Richard Kelly might be one for two in terms of the movies he’s had in theaters so far, with “Donnie Darko” arguably the only real cult classic of the decade and “Southland Tales”… not. But one thing he has been consistent with are the dense, enigmatic websites that support his films.
“The Box,” his third feature, opens November 9th, and the full-on Flash-powered head game of a website went live last week, a fitting follow-up to the mind-bending online homes of “Donnie Darko” and “Southland Tales.”
All of these sites demand immersion and ask you to ignore your usual browser tabs and listen to audio loops while paging through teasingly opaque tangents and connections. Lines sprawl out all over the place; skulls and fake texts of a pseudo-scientific nature are the norm. In truth, I’ve never been able to piece how any of these websites “work” or if they add up to some kind of larger narrative, because I’ve never had five spare hours to work through them.
But I like that they’re there: they’re as entrancingly mysterious as the best parts of Kelly’s work without the dull explanatory stuff. “The Box”‘s website was designed by Crew Creative, who haven’t worked with Kelly before but have definitely retained his usual hallmarks.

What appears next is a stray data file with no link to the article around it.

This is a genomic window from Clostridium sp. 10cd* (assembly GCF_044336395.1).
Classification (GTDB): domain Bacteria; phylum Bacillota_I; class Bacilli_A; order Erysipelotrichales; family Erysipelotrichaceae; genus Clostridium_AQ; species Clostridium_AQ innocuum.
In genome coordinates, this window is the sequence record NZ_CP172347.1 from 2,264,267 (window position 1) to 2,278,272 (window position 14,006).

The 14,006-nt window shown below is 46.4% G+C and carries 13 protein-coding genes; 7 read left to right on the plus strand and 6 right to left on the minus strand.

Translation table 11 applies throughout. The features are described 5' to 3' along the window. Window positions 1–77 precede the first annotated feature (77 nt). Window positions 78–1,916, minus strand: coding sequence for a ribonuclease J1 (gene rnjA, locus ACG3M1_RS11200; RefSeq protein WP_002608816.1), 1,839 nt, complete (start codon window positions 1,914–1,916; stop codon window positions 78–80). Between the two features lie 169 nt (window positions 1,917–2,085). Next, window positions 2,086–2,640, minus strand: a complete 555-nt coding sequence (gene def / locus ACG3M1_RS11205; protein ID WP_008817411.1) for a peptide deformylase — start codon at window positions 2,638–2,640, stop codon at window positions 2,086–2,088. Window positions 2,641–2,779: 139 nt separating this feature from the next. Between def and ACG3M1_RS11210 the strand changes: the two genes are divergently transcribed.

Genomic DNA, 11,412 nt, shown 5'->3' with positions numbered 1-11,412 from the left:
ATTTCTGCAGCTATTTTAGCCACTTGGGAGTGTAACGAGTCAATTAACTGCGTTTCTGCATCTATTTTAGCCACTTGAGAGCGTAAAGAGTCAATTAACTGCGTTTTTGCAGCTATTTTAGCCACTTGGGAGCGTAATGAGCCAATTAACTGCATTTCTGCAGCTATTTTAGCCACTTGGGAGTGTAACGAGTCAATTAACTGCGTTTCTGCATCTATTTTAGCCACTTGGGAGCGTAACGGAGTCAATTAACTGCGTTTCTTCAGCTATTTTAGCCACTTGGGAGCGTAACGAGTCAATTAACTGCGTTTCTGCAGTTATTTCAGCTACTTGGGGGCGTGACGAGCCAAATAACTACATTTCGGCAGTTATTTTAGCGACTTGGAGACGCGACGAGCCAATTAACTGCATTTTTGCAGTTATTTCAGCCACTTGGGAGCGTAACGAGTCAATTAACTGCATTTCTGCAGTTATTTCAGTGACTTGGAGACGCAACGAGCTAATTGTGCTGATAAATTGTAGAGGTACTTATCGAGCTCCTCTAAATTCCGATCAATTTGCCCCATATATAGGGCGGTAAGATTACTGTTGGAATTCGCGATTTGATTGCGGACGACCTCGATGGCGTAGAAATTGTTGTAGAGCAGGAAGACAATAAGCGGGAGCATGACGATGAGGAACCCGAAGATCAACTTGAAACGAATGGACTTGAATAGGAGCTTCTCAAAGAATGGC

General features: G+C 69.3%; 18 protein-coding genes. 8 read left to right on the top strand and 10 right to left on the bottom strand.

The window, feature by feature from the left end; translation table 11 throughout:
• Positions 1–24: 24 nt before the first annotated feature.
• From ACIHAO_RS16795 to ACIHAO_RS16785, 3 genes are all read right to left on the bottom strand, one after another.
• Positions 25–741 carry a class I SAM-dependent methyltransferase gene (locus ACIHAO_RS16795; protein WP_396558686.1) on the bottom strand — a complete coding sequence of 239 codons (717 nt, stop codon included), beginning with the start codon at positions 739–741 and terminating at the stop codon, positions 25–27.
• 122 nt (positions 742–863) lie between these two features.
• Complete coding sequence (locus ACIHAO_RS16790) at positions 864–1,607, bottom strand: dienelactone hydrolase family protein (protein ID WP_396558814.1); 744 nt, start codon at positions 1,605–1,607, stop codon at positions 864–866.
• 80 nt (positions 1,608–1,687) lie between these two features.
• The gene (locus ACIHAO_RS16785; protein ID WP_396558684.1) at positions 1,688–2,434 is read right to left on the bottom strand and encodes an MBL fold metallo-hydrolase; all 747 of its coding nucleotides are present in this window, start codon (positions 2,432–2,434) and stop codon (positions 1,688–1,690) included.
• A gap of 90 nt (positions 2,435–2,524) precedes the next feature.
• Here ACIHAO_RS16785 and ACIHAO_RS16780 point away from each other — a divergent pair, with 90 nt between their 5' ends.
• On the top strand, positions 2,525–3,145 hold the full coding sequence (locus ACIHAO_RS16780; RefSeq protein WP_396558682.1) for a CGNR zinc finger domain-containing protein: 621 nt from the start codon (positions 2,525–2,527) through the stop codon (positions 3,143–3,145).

The site for “The Box” is laden with creepy images and clips (at least as much, if not more stuff, than is in the actual trailer), so if — like me — you can’t wait to see what happens when Kelly’s creative excesses are kept in check by a studio, it’s worth exploring. Up online is also about five minutes of the score by The Arcade Fire’s Régine Chassagne and Win Butler and Final Fantasy’s Owen Pallett, which is creepy and subtle in all the right, Bernard Herrmann-esque ways. In the low-bar world of movie websites, Kelly’s proven the most ambitious, openly involving himself in the process and promising fully conceived, complex universes that extend far past what’s shown in the cinemas. And he gets it right every time — more so, really, than in his movies.
[Photo: “The Box,” Warner Bros., 2009]